Now, I fully realize there is no drug to address executive function deficits, but I cannot help wondering if he could just focus better and longer, maybe he could remember a bit more and better understand what he learns.

Finding a psychiatrist has been something of a challenge. Our pediatrician, whom I love, didn't seem too enthusiastic about our going to one (afraid of losing the business? I don't know.). The first one we went to would routinely be two to two-and-a-half hours late for appointments, which was unacceptable. We were ready to see a psychologist with prescription privileges until she left the practice. And no one - no one - seemed to be on our insurance.

So we went with a recommended doc not on our insurance. Sigh...

As expensive as it is, she's been wonderful. We've only seen her twice but she is very straight-forward and includes Dylan in on everything in a very age-appropriate way.

Her approach is "Let's try it and see." She would rather try something to find a better choice than stick it out with a less-than-ideal option. Nothing ventured, nothing gained, and you can always go back is the way she operates. I like it.

First, she had us try a higher dose of the Vyvanse. You would think dose A is good, bigger dose B is better, right? Not so much. He was less focused. The same thing, actually, had happened when we had upped the Metadate.

Two weeks ago, we were set to try Straterra. She said it doesn't work for at least half of kids, but for those whom it does work for, it works great. Worth trying except...we couldn't get Dylan to swallow pills. It's mental rather than physical, but you can't exactly make someone swallow something.

A week later, she put Dylan on Tenex compounded by a local pharmacy as a liquid. Dylan balked but we were able to get it in him. As expected, he was very sleepy the first few days. Just as he started feeling better, the dose went up to two times a day and it was back to feeling tired and out of it. The doc encouraged patience...but in the end Dylan couldn't take it. He said he felt "dumb" and that he did worse in class than when he was on no medication.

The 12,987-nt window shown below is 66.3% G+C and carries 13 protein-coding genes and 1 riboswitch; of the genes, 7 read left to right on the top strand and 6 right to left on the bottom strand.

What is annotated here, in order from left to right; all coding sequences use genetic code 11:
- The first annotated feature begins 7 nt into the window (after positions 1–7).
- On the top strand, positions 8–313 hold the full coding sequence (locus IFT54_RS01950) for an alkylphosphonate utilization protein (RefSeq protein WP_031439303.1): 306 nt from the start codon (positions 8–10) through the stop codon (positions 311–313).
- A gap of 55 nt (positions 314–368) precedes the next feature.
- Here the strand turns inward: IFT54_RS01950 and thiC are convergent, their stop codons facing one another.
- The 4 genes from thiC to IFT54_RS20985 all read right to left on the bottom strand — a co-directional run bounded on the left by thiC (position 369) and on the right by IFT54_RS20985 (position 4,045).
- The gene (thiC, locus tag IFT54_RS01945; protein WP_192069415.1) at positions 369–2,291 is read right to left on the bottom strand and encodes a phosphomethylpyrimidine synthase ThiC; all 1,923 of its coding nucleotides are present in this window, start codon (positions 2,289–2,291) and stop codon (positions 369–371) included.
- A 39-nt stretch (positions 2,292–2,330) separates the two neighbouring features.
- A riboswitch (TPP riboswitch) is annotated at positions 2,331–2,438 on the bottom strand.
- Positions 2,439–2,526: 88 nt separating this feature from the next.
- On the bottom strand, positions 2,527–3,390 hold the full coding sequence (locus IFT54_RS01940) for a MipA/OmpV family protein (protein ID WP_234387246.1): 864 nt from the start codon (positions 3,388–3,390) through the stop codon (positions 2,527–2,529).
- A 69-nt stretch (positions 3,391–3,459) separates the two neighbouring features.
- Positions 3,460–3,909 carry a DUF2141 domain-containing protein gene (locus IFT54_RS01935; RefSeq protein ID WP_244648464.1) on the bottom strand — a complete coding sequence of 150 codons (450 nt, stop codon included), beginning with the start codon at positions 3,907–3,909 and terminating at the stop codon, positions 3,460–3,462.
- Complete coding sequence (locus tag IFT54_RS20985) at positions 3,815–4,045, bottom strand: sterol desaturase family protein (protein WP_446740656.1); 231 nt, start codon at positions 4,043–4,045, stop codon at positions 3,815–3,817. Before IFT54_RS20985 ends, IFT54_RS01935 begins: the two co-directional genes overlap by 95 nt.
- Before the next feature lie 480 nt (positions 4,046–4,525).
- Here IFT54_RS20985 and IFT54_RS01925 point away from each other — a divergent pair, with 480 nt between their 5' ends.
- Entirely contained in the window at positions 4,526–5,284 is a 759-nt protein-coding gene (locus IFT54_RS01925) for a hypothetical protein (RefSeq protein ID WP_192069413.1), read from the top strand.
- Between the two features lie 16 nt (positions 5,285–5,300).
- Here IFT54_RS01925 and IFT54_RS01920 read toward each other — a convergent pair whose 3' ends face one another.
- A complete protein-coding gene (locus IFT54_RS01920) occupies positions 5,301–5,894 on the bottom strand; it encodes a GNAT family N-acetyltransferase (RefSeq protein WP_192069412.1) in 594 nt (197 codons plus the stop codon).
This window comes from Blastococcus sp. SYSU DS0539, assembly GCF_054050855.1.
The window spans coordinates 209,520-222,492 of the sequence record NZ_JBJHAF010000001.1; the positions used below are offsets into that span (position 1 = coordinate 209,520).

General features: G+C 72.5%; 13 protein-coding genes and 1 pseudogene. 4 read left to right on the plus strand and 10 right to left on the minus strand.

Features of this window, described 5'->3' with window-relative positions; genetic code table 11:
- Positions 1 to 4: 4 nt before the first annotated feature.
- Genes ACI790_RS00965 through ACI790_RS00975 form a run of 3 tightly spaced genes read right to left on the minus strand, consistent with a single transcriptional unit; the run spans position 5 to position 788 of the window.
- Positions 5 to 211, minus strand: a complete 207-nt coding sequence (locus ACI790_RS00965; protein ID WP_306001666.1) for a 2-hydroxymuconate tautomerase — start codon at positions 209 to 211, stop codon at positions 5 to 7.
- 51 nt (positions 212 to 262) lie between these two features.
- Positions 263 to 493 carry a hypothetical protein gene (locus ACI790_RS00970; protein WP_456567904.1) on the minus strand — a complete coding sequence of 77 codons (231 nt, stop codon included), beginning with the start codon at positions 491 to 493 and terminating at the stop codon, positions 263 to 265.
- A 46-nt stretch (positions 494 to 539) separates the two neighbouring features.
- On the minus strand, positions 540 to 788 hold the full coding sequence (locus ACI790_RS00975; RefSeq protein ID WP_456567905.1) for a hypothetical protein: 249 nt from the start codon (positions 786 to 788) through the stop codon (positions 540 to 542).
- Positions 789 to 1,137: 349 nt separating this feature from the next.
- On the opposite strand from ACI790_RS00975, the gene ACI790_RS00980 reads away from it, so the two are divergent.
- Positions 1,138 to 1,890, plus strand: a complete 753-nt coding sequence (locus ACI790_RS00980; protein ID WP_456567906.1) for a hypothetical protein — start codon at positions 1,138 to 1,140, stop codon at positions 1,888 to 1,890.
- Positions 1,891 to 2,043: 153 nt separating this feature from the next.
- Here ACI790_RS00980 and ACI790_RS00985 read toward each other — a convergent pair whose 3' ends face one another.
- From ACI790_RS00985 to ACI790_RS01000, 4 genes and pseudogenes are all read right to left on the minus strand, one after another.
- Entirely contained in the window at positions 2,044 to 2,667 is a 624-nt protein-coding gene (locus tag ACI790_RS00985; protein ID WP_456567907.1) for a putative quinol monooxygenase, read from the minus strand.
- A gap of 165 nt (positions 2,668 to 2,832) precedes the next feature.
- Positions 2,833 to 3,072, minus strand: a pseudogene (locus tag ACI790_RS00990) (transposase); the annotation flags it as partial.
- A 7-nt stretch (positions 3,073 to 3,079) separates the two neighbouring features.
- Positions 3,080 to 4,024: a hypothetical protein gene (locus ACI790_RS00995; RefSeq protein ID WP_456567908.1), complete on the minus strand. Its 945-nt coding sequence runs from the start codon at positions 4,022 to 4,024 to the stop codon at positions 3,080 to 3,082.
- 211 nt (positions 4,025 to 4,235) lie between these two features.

So, we're back to Vyvanse. Only by the time we pulled off of the Tenex it was a Friday and we only had TWO capsules left. I didn't realize it until Saturday when one of those was gone. So we went the whole weekend without meds (challenging but doable). Today, I gave him some short-acting Ritalin I had from an old bump-up afternoon prescription for him. It seemed like a good idea...until we got home when the scream fest began. NO homework got done tonight and we had lots of yelling, drama, and accusations.

Tomorrow, he'll have the remaining Vyvanse and tomorrow afternoon we see the psychiatrist again and can get a refill prescription. It seems like "halleluia" but the reality it's just back to what we have had. We want better, but it could be that all we can have for now is okay and good enough. It's not fair that a bright boy with so much potential can't focus, remember, or retain enough to have even a moderate amount of success; that he daily feels like the "dumbest kid in the class."

It's not fair, but I guess right now not fair but adequate has to be good enough.

(c) 2012 The Argonne Chronicles